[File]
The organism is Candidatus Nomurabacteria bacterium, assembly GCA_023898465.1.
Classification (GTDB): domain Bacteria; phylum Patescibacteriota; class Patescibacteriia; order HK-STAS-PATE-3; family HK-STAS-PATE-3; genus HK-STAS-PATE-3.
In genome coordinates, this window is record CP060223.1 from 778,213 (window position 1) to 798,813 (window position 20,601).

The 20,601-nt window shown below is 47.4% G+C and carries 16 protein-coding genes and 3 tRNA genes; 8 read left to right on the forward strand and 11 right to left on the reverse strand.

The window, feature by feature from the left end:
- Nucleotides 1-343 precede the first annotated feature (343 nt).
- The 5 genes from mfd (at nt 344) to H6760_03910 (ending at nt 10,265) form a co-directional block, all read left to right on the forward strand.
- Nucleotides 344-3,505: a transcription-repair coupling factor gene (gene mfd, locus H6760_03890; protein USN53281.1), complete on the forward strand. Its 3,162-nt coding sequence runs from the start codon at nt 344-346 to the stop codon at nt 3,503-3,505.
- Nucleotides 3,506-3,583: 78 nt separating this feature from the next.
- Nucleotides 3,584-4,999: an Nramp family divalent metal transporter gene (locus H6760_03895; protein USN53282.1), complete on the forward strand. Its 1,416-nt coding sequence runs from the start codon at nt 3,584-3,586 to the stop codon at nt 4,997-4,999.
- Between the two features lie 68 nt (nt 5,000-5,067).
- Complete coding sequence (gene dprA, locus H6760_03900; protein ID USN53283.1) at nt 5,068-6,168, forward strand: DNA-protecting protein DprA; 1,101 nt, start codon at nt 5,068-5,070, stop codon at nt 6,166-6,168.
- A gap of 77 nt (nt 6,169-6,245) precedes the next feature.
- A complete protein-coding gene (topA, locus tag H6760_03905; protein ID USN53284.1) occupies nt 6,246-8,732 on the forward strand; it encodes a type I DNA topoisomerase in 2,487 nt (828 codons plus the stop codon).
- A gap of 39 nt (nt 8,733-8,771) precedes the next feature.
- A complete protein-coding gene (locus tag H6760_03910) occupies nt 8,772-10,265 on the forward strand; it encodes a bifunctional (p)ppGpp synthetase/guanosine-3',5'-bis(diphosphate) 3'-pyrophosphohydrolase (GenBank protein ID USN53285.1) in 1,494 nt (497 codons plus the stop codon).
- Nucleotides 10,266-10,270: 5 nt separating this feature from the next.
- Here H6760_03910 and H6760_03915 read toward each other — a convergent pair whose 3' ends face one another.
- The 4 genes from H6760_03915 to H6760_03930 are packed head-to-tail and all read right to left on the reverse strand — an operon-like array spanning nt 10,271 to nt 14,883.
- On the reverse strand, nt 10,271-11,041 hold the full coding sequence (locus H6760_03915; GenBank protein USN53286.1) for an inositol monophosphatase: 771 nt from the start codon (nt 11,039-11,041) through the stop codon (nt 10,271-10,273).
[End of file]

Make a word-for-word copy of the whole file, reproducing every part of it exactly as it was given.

The organism is Candidatus Nomurabacteria bacterium, assembly GCA_023898465.1.
Classification (GTDB): domain Bacteria; phylum Patescibacteriota; class Patescibacteriia; order HK-STAS-PATE-3; family HK-STAS-PATE-3; genus HK-STAS-PATE-3.
In genome coordinates, this window is record CP060223.1 from 778,213 (window position 1) to 798,813 (window position 20,601).

The 20,601-nt window shown below is 47.4% G+C and carries 16 protein-coding genes and 3 tRNA genes; 8 read left to right on the forward strand and 11 right to left on the reverse strand.

The window, feature by feature from the left end:
- Nucleotides 1-343 precede the first annotated feature (343 nt).
- The 5 genes from mfd (at nt 344) to H6760_03910 (ending at nt 10,265) form a co-directional block, all read left to right on the forward strand.
- Nucleotides 344-3,505: a transcription-repair coupling factor gene (gene mfd, locus H6760_03890; protein USN53281.1), complete on the forward strand. Its 3,162-nt coding sequence runs from the start codon at nt 344-346 to the stop codon at nt 3,503-3,505.
- Nucleotides 3,506-3,583: 78 nt separating this feature from the next.
- Nucleotides 3,584-4,999: an Nramp family divalent metal transporter gene (locus H6760_03895; protein USN53282.1), complete on the forward strand. Its 1,416-nt coding sequence runs from the start codon at nt 3,584-3,586 to the stop codon at nt 4,997-4,999.
- Between the two features lie 68 nt (nt 5,000-5,067).
- Complete coding sequence (gene dprA, locus H6760_03900; protein ID USN53283.1) at nt 5,068-6,168, forward strand: DNA-protecting protein DprA; 1,101 nt, start codon at nt 5,068-5,070, stop codon at nt 6,166-6,168.
- A gap of 77 nt (nt 6,169-6,245) precedes the next feature.
- A complete protein-coding gene (topA, locus tag H6760_03905; protein ID USN53284.1) occupies nt 6,246-8,732 on the forward strand; it encodes a type I DNA topoisomerase in 2,487 nt (828 codons plus the stop codon).
- A gap of 39 nt (nt 8,733-8,771) precedes the next feature.
- A complete protein-coding gene (locus tag H6760_03910) occupies nt 8,772-10,265 on the forward strand; it encodes a bifunctional (p)ppGpp synthetase/guanosine-3',5'-bis(diphosphate) 3'-pyrophosphohydrolase (GenBank protein ID USN53285.1) in 1,494 nt (497 codons plus the stop codon).
- Nucleotides 10,266-10,270: 5 nt separating this feature from the next.
- Here H6760_03910 and H6760_03915 read toward each other — a convergent pair whose 3' ends face one another.
- The 4 genes from H6760_03915 to H6760_03930 are packed head-to-tail and all read right to left on the reverse strand — an operon-like array spanning nt 10,271 to nt 14,883.
- On the reverse strand, nt 10,271-11,041 hold the full coding sequence (locus H6760_03915; GenBank protein USN53286.1) for an inositol monophosphatase: 771 nt from the start codon (nt 11,039-11,041) through the stop codon (nt 10,271-10,273).